Middle-east Arab News Opinion | Asharq Al-awsat

Mideast Fighting Threatens Iran Diplomacy | ASHARQ AL-AWSAT English Archive 2005 -2017
Select Page

TEHRAN, Iran, AP -Iran insists it will not be drawn into the Middle East fighting between Israel and Tehran’s Hezbollah clients but may be unable to avoid fallout on the already difficult diplomatic struggle over its nuclear program — hardening positions on all sides, experts on the talks say.

Outside Iran, the fighting could sharpen the resolve of Western powers and others that fear Iran wants to build a nuclear weapon and is using what it calls a civilian program as a cover for that ambition. Inside the country, hard-line forces might become increasingly unwilling to make concessions.

One of the immediate worries is that Iran could set off a regional arms race and bring new risks to an area brimming with tensions. The fighting in Lebanon and the Hezbollah rocket attacks highlight concerns that nuclear material, whether from Iran or elsewhere, could in the future find its way into the hands of militant groups like Hezbollah who want to destroy Israel.

“This will certainly be on the Western mind,” said Ahmad Bakhshaiesh, a political affairs researcher at Azadi University in Tehran, who has written extensively on the Iran’s nuclear positions. “No one is saying this is possible or could even happen, but just the thought will likely increase the pressure on Iran.”

Earlier this month, a private nuclear watchdog group, the Nuclear Threat Initiative, criticized world leaders for not following through on pledges to secure nuclear sources. The Washington-based group said tons of nuclear material remains “dangerously vulnerable to either outsider or insider theft.”

The report did not mention Iran by name but called on leaders in the Group of Eight — the world’s richest nations — to take stronger steps to close all gaps in nuclear security.

But some hard-line Iranian groups may use Israel’s pounding of Hezbollah to strengthen their argument that Iran must never give up the option of developing nuclear weapons, said Nasser Hadian, a political analyst at Tehran University who closely follows the nuclear talks.

“In their minds, the region is so volatile that the only safety is to have the ability to produce a nuclear deterrent,” Hadian said. “These voices have been getting louder in recent days.”

Iran is considering a package of incentives, including advanced technology for peaceful nuclear reactors, in exchange for a long-term moratorium on uranium enrichment, which is used for nuclear power plants but can be retooled to create weapons-grade material. Iran said it would reply on Aug. 22 to the offer by the five permanent U.N. Security Council members and Germany.

But Iranian officials have given no clear signals they are willing to give up enrichment. The six nations have warned they are running out of patience and could seek a Security Council resolution that would demand Iran suspend uranium work.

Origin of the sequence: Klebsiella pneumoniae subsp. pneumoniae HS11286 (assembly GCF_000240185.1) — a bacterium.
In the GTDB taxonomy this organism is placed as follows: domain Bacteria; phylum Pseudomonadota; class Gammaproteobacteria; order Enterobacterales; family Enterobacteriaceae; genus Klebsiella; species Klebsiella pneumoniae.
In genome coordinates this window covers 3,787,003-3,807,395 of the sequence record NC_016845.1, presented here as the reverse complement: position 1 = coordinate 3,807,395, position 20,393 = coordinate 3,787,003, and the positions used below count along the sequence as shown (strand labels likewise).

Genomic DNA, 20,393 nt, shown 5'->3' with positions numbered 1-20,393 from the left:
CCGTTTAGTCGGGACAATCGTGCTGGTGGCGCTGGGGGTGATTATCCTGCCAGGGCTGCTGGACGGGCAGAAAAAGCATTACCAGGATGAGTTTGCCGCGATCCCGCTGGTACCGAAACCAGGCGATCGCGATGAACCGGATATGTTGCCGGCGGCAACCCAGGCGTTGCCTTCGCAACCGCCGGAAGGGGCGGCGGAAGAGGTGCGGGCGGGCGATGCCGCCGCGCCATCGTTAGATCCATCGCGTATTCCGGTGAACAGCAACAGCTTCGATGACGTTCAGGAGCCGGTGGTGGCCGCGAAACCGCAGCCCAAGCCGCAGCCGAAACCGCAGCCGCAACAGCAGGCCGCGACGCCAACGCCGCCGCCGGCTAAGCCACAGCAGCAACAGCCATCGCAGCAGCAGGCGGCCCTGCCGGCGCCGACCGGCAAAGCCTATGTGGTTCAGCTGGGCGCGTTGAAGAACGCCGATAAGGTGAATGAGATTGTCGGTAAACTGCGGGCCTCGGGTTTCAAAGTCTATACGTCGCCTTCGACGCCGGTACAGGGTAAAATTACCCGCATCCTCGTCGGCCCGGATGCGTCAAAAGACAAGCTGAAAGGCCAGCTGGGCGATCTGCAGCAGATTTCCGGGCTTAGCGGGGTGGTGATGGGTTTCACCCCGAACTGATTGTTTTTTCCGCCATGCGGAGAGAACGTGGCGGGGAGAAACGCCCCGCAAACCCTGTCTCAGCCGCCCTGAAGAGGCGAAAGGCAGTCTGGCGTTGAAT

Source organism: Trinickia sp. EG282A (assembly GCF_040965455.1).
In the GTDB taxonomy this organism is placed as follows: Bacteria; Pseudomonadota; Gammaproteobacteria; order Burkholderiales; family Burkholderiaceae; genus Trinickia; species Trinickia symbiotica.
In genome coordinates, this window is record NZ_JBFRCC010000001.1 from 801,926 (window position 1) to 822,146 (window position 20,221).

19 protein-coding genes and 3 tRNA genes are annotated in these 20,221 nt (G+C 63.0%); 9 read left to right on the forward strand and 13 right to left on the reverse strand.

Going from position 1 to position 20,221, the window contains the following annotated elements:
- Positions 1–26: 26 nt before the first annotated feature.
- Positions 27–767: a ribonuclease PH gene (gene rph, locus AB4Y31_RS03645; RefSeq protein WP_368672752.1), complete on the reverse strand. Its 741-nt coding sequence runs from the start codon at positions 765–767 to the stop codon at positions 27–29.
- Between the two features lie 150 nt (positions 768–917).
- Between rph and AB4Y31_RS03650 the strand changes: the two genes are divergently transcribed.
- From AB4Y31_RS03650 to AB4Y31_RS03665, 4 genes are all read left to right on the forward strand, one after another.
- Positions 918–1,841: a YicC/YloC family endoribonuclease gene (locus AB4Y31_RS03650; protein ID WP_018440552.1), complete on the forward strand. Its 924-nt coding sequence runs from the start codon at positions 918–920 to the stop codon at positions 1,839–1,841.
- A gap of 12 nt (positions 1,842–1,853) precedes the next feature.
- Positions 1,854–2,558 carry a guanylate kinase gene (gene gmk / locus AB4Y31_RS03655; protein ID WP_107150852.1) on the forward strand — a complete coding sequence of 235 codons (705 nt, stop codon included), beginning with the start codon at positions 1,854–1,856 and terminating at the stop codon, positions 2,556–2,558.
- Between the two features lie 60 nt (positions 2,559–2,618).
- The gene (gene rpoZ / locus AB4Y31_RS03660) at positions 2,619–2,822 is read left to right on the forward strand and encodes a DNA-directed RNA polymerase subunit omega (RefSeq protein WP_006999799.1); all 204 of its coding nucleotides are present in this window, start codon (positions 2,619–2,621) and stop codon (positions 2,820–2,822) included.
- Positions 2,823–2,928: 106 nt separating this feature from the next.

Iran argues it is entitled to uranium enrichment under the Nuclear Proliferation Treaty and says it only seeks electricity-producing reactors. Washington and allies believe Iran’s Islamic regime secretly wants to push ahead with a nuclear arms program.

“Any tension in the region does not have a positive effect on Iran’s negotiating position on the nuclear issues. It will have a negative effect,” said former Iranian Vice President Mohammad Ali Abtahi, who now runs a center for inter-religious dialogue.

Iran’s 1979 Islamic Revolution inspired the founders of Hezbollah in the early 1980s, and Iran has been the group’s main pipeline for funds and supplies. Iran denies it had any role in planning the cross-border raid two weeks ago that captured two Israeli soldiers and unleashed the worst Arab-Israeli fighting in 24 years.

Iran also dismisses Israeli claims it has provided Hezbollah with longer-range Fajr-class missiles that have reached deep into Israel.

One of Iran’s top military officers, Maj. Gen. Seyyed Hassan Firuzabadi, said Saturday that Iran would never join the fighting in Lebanon.

“The crisis in Lebanon has not affected our nuclear dispute,” said Kazen Jalali, spokesman of the Iranian parliament’s National Security and Foreign Policy Commission. “Iran has never pursued nuclear weapons. So how could Iran provide Hezbollah with them?”

The dual crises — the Mideast fighting and the nuclear showdown — has brought some sweeping mood swings in Iran.

On nuclear technology, there’s rare consensus. Even reformers who strongly oppose the theocratic state rally behind nuclear technology as an issue of national pride and self-determination.

But there are clear divisions over Iran’s steadfast support for Hezbollah.

Many Iranians — including those sympathetic to the suffering of Lebanese civilians — question why Iran continues to open the vaults for Hezbollah when the domestic economy is sputtering and unemployment nearing 40 percent, according to some independent estimates.

“It makes me angry to hear the government praising Hezbollah and paying for Hezbollah when we have so many troubles right here,” said Mohammad Faroudeh, a 40-year-old street sweeper. “I feel bad for the Lebanese, of course, but we can’t forget Iranians.”